LLNL has developed a capability for additively manufacturing carbon fiber thermoset composites via direct ink writing micro-extrusion technology. LLNL can control fiber placement in 2.5 dimensions with a high degree of precision and control fiber alignment to manufacture orthogonal, oriented composite materials. The toolpaths printed are computationally optimized to maximize strength and stiffness and minimize part weight. LLNL also has unique high-performance computational modeling resources and expertise in fiber composite design, performance prediction, and process modeling, as well as large area, multi-axis mandrel winder systems for the production of high-performance continuous carbon fiber composite parts. LLNL regards these capabilities as an advance in the field of lightweight carbon fiber composite materials that have the potential to afford production of complex, three-dimensional (3D) carbon fiber parts with better defined and improved physical properties over conventional pressed carbon fiber thermoset parts.
Current maximum direct ink write part build size is ~200 cubic inches, and the maximum single nozzle print speed is ~5 cm/min. Maximum resolution is 250 μm. There is capability to scale through paralleling. Developmental mandrel winder capabilities at LLNL allow the production of complete test parts and assemblies on an upper size scale bound of ~12 feet per single build.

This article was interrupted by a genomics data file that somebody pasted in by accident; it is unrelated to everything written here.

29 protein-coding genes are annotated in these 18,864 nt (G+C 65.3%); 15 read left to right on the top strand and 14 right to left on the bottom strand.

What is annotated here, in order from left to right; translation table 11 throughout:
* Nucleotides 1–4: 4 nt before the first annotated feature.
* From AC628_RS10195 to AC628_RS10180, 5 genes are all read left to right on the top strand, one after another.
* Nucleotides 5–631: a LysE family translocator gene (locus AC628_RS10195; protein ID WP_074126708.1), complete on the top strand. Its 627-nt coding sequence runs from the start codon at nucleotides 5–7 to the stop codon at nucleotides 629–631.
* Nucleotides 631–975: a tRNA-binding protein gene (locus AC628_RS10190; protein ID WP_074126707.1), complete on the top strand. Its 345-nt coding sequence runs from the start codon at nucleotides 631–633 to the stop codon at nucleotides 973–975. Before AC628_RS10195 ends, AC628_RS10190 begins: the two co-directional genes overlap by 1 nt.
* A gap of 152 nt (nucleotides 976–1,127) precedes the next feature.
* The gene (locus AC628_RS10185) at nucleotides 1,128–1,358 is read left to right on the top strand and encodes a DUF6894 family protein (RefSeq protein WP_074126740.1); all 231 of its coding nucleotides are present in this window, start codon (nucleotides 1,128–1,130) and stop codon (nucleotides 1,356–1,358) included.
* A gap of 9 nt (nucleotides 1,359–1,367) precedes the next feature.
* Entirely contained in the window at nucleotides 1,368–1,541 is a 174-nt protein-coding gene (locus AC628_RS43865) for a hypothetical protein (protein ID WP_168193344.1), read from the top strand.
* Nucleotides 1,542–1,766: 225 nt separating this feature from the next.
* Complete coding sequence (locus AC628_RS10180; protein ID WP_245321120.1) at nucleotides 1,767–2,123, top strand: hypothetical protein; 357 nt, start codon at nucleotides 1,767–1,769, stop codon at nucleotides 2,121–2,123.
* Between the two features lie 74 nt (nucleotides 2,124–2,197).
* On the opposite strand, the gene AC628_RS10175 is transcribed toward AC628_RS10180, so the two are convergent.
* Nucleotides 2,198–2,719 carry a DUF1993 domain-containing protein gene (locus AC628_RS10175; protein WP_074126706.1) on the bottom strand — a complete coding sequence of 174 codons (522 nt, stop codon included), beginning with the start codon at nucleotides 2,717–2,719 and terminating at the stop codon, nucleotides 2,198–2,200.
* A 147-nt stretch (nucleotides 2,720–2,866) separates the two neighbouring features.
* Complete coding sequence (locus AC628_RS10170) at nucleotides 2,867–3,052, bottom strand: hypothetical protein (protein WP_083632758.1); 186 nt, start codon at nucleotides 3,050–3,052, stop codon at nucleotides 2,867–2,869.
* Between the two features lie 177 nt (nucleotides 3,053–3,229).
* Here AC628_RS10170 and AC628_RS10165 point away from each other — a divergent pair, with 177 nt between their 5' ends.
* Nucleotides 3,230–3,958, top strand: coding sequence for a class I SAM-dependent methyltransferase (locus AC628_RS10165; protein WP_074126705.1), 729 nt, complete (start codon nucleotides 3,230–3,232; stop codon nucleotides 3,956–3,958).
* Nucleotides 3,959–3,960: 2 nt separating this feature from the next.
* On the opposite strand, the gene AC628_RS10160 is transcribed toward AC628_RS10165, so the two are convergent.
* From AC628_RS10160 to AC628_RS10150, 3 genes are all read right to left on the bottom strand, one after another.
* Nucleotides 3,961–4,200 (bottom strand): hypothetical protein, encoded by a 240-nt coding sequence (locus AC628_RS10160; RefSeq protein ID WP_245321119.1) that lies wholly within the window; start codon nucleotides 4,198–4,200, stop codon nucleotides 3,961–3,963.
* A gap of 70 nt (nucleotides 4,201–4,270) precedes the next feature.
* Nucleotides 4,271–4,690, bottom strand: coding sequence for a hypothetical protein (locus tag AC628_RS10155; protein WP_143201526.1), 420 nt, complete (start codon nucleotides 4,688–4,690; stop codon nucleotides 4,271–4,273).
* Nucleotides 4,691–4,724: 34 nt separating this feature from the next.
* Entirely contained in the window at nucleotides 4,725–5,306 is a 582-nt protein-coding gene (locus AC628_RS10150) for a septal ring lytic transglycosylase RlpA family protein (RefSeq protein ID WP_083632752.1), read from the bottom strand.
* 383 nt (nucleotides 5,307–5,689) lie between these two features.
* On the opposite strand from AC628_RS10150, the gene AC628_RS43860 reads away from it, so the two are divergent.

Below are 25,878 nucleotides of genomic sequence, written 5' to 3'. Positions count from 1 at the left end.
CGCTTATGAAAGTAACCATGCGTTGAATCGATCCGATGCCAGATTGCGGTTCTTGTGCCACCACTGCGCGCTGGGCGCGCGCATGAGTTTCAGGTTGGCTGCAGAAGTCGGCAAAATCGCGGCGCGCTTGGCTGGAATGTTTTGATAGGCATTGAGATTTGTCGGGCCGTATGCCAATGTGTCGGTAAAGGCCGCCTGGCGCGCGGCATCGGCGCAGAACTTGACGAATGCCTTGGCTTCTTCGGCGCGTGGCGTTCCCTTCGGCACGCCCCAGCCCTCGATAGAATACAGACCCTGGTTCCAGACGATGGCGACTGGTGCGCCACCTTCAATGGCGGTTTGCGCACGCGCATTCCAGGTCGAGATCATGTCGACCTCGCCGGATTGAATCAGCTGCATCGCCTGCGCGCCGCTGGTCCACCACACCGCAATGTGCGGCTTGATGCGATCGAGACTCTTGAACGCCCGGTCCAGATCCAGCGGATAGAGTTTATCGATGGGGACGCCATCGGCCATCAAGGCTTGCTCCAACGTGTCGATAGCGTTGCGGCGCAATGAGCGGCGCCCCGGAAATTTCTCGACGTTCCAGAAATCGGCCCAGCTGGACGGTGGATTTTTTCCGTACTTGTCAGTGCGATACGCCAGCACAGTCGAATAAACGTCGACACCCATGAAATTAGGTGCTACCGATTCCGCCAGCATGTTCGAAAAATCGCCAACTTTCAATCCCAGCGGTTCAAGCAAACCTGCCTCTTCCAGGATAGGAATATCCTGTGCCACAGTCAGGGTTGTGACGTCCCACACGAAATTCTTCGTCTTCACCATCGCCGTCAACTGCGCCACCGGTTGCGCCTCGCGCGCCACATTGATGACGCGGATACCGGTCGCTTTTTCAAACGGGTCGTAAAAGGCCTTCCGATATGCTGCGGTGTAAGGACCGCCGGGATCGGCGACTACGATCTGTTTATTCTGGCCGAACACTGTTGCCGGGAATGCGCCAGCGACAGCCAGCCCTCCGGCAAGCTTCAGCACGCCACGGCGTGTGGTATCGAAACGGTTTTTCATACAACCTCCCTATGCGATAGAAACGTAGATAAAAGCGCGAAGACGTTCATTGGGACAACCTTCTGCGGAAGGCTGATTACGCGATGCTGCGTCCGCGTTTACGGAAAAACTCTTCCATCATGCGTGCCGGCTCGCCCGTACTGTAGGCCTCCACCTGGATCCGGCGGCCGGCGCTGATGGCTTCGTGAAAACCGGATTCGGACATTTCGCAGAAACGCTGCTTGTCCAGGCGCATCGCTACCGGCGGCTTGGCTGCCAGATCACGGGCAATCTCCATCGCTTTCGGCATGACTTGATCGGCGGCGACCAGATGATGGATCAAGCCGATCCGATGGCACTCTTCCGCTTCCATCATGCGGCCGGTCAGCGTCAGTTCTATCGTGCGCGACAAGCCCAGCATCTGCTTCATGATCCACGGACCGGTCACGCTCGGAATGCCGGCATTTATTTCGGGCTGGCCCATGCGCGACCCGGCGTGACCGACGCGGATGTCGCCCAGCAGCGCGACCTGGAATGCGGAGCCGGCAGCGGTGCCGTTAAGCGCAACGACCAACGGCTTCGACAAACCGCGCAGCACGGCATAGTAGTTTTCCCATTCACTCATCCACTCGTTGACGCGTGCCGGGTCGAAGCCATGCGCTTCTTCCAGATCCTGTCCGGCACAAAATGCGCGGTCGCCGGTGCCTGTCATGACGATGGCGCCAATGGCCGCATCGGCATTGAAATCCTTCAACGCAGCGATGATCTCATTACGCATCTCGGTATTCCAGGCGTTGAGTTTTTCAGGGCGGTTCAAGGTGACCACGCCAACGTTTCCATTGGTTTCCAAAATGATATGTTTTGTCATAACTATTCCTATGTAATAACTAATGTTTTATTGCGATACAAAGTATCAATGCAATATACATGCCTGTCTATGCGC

LLNL distinctly offers direct ink write printing of carbon fiber thermoset feedstocks at high resolution with the ability to 3D print high-performance thermoset materials in real time. Unique computational optimization capability is available to design optimal part microstructures and translate those to printable toolpaths. In addition, unique computational predicative modeling capabilities exist for both large-scale discrete fiber flow processes and dynamic composite performance and property simulation. LLNL also offers flexible intermediate-to-production-scale multi-axis winder systems to produce continuous carbon fiber composites that can use novel resin feedstocks for enhanced performance.
Current manufacturing limitations are based on the availability of printers and winders (heavily subscribed for multiple research and development projects). As such, time must be planned in advance. High-performance computing computation time also is in high demand. Thus, estimated usage (CPU hours/month) must be agreed upon and approved in advance.
James P Lewicki, AM feedstock development and CF printing technology POC, firstname.lastname@example.org
- Shape-morphing composites with designed micro-architectures Jennifer N. Rodriguez, Cheng Zhu, Eric B. Duoss, Thomas S. Wilson, Christopher M. Spadaccini & James P. Lewicki Scientific Reports 6, Article number: 27933 (2016) doi:10.1038/srep27933